Your employer should carry out the investigation in a fair way as much as possible. If you do not attend the investigation meeting for any reason, this should be rearranged. If the reason for not attending is because you are off with stress and worried about coming to work, your employer should consider holding the meeting in a more neutral environment or via a video call.

if you are off work because of a medical condition, your employer should consider asking your permission to consult with your medical expert on getting an opinion about your fitness levels to attend the meeting. You may also be requested to attend a consultation with an occupational health therapist appointed by your employer. Many contracts of employment provide for an employer’s right to to make such a request.

If you are too sick, or continue to be not able or not willing to attend the investigation meeting, your employer will need to look at all the evidence and make a reasonable decision what to do. This will depend in part on the the seriousness of the disciplinary or grievance issue, and your employer might decide that it needs to carry on with the investigation without you. You should be informed of this decision.

Do I have the right to be accompanied to an investigation meeting?

You do not have the statutory right to be accompanied to the investigatory meeting, although it is good practice for employer’s to allow this.

The position is different to an actual grievance or disciplinary hearing where you do have the right to be accompanied by either a work colleague, trade union official, or a workplace trade union representative who’s certified or trained in acting as a companion.

Is witness evidence allowed in an investigation?

Yes, and your employer is entitled to ask them to write it down in a ‘witness statement’. The person investigating can also have a meeting with a witness to ask them what they know or saw.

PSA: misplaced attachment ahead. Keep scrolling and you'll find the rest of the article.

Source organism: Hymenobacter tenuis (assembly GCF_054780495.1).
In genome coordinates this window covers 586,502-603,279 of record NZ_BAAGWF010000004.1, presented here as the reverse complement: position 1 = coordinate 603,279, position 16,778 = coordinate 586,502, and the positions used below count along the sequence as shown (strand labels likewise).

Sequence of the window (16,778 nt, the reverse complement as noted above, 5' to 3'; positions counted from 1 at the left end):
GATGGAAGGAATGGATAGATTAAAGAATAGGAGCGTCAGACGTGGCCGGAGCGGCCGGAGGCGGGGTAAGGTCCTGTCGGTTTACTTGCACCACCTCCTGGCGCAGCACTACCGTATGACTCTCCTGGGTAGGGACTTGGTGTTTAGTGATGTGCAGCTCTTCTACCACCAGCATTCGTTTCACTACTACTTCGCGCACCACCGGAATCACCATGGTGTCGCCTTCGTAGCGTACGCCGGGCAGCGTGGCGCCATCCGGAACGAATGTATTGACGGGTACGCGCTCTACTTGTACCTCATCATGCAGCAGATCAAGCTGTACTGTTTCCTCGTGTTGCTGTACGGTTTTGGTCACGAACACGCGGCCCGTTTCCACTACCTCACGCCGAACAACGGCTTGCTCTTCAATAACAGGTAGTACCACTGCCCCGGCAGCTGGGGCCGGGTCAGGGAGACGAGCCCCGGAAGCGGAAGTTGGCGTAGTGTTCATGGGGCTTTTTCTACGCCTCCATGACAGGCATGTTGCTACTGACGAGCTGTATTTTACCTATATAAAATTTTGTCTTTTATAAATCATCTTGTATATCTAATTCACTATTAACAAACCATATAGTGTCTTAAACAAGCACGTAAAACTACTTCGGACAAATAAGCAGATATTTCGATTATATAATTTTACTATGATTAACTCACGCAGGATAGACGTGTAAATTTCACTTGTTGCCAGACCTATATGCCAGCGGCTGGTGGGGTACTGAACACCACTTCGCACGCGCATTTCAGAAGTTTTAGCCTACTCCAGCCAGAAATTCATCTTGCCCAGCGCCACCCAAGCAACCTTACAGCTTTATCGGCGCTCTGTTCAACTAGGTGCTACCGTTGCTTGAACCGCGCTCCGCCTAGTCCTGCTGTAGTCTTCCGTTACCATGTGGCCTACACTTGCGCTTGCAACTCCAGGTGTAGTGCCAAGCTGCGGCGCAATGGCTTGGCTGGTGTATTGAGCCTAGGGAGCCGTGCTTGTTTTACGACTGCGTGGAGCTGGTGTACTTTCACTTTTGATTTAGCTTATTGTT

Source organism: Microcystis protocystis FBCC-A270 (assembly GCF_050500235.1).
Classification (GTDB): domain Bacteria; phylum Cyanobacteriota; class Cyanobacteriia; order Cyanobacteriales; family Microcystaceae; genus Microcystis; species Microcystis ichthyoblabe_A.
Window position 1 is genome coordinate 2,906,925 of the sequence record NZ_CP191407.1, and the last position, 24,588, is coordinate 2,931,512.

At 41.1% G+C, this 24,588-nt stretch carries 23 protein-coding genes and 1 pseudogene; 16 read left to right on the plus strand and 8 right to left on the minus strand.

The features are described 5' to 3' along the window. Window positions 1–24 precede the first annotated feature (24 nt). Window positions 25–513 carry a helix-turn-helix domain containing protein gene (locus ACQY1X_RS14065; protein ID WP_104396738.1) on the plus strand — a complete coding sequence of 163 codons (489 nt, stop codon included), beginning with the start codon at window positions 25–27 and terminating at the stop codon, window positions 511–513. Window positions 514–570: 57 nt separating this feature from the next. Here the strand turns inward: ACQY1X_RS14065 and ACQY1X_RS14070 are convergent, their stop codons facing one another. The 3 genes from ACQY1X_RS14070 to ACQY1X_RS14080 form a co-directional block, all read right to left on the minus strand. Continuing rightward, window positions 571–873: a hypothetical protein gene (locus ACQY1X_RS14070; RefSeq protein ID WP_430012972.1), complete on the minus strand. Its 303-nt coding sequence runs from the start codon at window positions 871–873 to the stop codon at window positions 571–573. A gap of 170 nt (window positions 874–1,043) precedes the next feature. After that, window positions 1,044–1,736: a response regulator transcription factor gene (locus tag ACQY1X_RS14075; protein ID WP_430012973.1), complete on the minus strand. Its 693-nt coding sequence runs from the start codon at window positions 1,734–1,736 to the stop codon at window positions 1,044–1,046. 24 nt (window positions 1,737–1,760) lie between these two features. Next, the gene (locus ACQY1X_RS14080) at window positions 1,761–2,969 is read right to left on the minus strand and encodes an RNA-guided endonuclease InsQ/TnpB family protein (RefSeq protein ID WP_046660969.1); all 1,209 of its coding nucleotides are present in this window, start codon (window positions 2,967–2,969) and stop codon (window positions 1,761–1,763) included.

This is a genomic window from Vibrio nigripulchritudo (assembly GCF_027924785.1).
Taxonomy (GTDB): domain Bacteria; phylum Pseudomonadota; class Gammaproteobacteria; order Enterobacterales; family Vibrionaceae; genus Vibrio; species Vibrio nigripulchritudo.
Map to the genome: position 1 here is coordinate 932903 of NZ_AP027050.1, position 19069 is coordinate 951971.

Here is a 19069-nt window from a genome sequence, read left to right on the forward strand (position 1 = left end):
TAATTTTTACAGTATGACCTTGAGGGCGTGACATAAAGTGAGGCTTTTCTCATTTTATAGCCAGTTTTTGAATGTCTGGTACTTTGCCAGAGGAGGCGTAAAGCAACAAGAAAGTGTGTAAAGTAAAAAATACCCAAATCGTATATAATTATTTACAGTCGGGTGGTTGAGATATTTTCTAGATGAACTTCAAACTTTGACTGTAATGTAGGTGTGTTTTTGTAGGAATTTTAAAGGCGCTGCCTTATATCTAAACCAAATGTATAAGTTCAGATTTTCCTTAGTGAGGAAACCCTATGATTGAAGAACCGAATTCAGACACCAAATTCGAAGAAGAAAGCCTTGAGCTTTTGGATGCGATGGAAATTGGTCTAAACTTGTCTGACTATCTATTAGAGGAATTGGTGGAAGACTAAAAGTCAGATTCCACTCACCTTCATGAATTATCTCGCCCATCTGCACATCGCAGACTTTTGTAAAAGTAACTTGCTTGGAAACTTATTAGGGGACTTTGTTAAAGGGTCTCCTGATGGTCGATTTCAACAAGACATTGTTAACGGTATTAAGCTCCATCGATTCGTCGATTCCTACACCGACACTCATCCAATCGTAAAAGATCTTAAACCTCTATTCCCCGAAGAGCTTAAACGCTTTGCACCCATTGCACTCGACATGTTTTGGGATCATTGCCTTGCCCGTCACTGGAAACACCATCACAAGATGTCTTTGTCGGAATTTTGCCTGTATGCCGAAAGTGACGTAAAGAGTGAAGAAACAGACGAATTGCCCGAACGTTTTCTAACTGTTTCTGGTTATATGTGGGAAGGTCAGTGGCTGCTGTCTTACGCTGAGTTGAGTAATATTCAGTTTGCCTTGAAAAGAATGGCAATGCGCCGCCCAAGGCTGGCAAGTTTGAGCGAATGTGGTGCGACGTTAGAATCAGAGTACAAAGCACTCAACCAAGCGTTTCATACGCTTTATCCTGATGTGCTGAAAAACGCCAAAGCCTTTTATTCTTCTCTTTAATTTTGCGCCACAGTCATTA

If there is a large number of people who witnessed the same incident, the person investigating does not have to approach all witnesses unless:

  • they are broadly not saying the the same thing;
  • there are significant differences in what the witnesses are saying;
  • not enough information is being gathered.

Am I allowed to see such witness evidence?

Yes, you are entitled to be provided with a copy of any written evidence, which includes witness evidence.

What happens at the investigation meeting?

At the meeting, the interviewer should:

  • ask questions to gather the facts of the matter;
  • probe you about what the investigation relates to without it being in an adversarial manner;
  • record responses and any refusal to respond.
  • provide evidence (and ask for evidence) that may substantiate information provided by either party.

What happens after the investigation is concluded?

Your employer (or an external consultant if appointed) should normally compile a written report and share this with you. This should include any statement you provide. The written report should also includes detailed notes or a transcript of what was said and you should be asked to confirm the accuracy of this. Even if you are not asked to do so, you should let your employer know as soon possible if there are any inaccuracies or ommissions.

If the person investigating is to give recommendations at the end of the investigation, then this should be one of the following:

  • formal action (such as to initiate a disciplinary hearing or further investigation);
  • informal action (such as training or coaching, counselling, mediation or notice that similar action may be disciplined);
  • no further action.

If your employer cannot or is unwilling to resolve matters at the disciplinary stage, they will carry on with either the:

disciplinary or;

grievance procedure.

For more information on any disciplinary or grievance investigation matter, and a free consultation, please get in contact on 020 7100 5256 and ask to speak to Philip Landau or any member of the employment team, or email us.